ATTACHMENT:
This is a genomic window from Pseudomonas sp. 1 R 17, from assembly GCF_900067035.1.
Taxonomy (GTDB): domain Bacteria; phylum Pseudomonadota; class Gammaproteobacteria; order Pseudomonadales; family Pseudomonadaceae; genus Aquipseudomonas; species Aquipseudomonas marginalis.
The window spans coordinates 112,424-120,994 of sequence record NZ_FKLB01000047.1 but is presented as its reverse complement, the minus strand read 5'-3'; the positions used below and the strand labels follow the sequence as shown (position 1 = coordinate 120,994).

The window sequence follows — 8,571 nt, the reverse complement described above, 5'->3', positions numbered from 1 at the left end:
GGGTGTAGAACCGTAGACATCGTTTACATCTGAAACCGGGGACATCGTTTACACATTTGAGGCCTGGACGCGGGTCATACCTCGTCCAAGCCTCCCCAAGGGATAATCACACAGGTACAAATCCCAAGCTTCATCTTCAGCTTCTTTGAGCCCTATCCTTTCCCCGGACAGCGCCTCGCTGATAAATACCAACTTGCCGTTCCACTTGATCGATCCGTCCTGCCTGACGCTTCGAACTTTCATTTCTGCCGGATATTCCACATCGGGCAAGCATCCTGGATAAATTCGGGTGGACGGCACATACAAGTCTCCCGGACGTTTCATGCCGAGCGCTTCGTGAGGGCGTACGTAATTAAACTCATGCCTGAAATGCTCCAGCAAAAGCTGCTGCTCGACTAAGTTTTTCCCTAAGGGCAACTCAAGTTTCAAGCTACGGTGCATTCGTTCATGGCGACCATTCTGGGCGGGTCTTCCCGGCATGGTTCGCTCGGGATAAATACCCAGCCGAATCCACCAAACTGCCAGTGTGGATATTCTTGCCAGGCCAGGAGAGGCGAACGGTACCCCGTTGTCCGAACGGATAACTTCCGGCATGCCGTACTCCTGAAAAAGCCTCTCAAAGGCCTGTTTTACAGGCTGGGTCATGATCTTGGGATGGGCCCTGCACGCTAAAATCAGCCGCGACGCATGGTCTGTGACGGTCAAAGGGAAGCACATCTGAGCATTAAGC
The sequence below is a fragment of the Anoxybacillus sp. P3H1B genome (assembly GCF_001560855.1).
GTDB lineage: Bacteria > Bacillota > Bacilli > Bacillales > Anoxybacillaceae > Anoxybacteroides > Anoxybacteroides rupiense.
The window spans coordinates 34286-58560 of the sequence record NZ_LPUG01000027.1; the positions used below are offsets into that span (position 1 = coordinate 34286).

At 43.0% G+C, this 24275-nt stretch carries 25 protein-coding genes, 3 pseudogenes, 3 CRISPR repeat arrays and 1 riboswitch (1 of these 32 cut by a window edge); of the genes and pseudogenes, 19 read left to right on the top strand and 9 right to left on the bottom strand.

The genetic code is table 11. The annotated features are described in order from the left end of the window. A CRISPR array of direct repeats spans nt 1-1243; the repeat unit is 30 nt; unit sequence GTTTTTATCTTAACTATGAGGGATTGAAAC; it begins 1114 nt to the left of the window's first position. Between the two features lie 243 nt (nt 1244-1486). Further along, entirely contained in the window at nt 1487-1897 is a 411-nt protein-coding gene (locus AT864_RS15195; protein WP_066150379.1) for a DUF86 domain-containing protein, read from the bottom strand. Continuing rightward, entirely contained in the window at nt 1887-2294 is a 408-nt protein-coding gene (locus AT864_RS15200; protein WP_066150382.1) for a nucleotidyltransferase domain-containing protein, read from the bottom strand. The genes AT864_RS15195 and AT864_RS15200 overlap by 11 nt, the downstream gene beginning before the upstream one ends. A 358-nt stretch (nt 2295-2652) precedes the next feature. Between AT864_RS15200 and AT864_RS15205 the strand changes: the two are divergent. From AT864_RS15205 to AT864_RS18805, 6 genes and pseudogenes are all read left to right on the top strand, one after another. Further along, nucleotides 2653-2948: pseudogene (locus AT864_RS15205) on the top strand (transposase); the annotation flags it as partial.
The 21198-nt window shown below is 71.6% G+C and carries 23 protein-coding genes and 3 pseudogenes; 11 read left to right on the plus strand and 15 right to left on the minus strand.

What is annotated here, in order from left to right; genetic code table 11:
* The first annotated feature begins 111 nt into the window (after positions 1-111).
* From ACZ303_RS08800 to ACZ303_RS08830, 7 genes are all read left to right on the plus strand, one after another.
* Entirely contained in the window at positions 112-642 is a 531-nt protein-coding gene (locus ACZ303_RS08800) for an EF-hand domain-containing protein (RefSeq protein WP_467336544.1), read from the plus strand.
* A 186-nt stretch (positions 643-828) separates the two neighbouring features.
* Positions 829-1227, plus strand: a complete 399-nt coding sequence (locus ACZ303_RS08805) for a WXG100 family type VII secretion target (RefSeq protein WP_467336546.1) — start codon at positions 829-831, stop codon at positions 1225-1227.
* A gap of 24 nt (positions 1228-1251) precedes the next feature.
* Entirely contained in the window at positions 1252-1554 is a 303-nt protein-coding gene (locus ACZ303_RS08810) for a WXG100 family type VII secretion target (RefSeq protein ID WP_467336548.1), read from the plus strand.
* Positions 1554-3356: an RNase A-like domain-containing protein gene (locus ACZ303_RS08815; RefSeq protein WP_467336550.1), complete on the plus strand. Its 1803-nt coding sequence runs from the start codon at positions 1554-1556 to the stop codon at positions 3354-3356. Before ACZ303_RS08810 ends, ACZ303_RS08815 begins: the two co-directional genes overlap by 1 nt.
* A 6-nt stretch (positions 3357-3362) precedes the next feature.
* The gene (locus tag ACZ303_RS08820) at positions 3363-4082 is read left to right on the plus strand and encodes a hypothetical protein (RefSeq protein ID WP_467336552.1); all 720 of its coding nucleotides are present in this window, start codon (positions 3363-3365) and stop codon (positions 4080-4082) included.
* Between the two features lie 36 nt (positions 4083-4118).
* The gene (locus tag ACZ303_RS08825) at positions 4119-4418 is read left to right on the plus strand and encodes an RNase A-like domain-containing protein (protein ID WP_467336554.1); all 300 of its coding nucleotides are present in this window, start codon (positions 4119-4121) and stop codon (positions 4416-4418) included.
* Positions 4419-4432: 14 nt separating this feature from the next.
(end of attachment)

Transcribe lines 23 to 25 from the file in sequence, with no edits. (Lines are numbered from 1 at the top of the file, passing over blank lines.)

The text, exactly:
* Between the two features lie 36 nt (positions 4083-4118).
* The gene (locus tag ACZ303_RS08825) at positions 4119-4418 is read left to right on the plus strand and encodes an RNase A-like domain-containing protein (protein ID WP_467336554.1); all 300 of its coding nucleotides are present in this window, start codon (positions 4119-4121) and stop codon (positions 4416-4418) included.
* Positions 4419-4432: 14 nt separating this feature from the next.